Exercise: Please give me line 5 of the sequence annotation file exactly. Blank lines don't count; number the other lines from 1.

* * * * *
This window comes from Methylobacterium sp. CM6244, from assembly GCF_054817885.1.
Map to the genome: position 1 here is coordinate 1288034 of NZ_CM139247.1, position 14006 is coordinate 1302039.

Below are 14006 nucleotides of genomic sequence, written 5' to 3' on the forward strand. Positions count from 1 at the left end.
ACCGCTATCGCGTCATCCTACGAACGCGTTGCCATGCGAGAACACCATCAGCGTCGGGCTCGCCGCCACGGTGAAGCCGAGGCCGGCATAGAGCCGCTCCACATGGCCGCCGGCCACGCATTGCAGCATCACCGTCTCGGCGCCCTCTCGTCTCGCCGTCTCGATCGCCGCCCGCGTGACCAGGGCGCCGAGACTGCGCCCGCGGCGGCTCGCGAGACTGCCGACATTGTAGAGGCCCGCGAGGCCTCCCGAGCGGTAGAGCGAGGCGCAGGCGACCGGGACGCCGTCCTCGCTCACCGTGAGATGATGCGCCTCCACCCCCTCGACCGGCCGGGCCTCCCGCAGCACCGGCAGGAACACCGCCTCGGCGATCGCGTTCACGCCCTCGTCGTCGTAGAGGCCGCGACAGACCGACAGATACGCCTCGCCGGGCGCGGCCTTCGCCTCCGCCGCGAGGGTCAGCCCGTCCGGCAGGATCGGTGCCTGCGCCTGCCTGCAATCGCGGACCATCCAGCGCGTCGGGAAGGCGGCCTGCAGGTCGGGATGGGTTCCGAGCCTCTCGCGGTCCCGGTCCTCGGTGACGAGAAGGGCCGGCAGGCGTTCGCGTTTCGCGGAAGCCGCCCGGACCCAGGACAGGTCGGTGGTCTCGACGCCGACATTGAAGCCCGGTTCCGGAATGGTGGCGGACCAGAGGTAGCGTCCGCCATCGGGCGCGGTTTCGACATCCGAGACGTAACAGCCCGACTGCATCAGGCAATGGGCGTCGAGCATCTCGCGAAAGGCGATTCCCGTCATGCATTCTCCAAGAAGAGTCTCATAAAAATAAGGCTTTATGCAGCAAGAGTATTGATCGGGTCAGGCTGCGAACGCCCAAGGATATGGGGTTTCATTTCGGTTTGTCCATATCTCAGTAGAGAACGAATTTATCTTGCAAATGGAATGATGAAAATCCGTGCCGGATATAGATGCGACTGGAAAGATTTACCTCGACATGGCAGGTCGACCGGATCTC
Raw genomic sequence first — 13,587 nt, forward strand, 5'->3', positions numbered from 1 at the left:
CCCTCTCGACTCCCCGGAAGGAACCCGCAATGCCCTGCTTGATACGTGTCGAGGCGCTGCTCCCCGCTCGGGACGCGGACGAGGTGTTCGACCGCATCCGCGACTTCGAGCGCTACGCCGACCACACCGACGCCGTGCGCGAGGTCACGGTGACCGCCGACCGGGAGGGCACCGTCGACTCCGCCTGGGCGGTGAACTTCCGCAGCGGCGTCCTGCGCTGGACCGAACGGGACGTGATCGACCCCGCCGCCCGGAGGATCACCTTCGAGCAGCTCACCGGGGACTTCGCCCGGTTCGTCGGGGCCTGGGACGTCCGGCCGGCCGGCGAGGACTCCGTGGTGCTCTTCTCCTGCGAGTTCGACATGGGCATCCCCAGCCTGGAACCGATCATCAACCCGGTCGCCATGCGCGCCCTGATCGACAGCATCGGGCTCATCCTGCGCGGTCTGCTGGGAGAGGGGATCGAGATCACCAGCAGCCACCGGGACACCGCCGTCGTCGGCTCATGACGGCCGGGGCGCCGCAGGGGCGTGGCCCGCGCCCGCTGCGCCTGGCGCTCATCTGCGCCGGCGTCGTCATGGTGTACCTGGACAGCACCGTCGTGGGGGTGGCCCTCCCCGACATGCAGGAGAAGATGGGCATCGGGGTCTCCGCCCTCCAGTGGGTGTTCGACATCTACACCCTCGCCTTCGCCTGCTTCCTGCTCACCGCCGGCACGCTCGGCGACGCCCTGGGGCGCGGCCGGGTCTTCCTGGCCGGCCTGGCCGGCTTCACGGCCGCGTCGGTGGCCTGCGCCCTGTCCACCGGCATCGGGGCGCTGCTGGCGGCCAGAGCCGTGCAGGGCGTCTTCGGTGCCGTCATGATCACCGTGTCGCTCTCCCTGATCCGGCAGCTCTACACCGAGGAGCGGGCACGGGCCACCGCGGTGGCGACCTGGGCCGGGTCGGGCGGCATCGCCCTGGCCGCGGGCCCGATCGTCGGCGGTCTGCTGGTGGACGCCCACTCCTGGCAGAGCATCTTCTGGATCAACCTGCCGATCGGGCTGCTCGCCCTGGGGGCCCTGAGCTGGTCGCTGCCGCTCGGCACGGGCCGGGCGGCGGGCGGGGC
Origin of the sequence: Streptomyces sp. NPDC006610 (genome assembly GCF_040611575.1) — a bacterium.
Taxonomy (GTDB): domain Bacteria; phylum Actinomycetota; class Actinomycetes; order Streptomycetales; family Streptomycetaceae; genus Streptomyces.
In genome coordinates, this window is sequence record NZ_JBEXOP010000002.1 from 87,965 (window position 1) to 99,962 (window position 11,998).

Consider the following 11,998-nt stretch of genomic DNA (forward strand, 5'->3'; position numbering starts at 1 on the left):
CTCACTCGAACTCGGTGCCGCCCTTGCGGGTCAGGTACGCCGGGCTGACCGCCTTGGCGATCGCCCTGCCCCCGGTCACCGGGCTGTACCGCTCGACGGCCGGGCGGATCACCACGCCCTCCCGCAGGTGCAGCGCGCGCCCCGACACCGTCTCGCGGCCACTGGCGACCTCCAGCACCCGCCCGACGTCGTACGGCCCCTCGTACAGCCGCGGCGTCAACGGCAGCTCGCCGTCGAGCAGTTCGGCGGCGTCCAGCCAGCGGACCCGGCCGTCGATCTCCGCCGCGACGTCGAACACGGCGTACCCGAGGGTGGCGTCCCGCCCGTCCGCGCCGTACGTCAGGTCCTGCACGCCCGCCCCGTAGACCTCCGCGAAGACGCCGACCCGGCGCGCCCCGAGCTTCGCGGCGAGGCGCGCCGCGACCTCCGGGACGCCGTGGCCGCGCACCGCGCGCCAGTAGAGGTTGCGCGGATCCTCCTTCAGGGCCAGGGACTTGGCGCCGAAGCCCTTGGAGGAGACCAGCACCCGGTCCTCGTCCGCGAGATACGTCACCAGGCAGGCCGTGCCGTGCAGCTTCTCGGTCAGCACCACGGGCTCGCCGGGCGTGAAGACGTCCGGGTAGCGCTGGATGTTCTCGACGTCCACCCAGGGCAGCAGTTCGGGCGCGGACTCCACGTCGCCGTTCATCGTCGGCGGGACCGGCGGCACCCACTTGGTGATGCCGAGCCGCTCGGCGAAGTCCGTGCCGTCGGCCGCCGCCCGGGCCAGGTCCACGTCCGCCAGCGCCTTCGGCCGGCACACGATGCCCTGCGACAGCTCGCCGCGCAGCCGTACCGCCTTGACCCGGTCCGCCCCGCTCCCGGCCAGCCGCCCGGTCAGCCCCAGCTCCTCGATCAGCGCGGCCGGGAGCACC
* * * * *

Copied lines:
Raw genomic sequence first — 13,587 nt, forward strand, 5'->3', positions numbered from 1 at the left: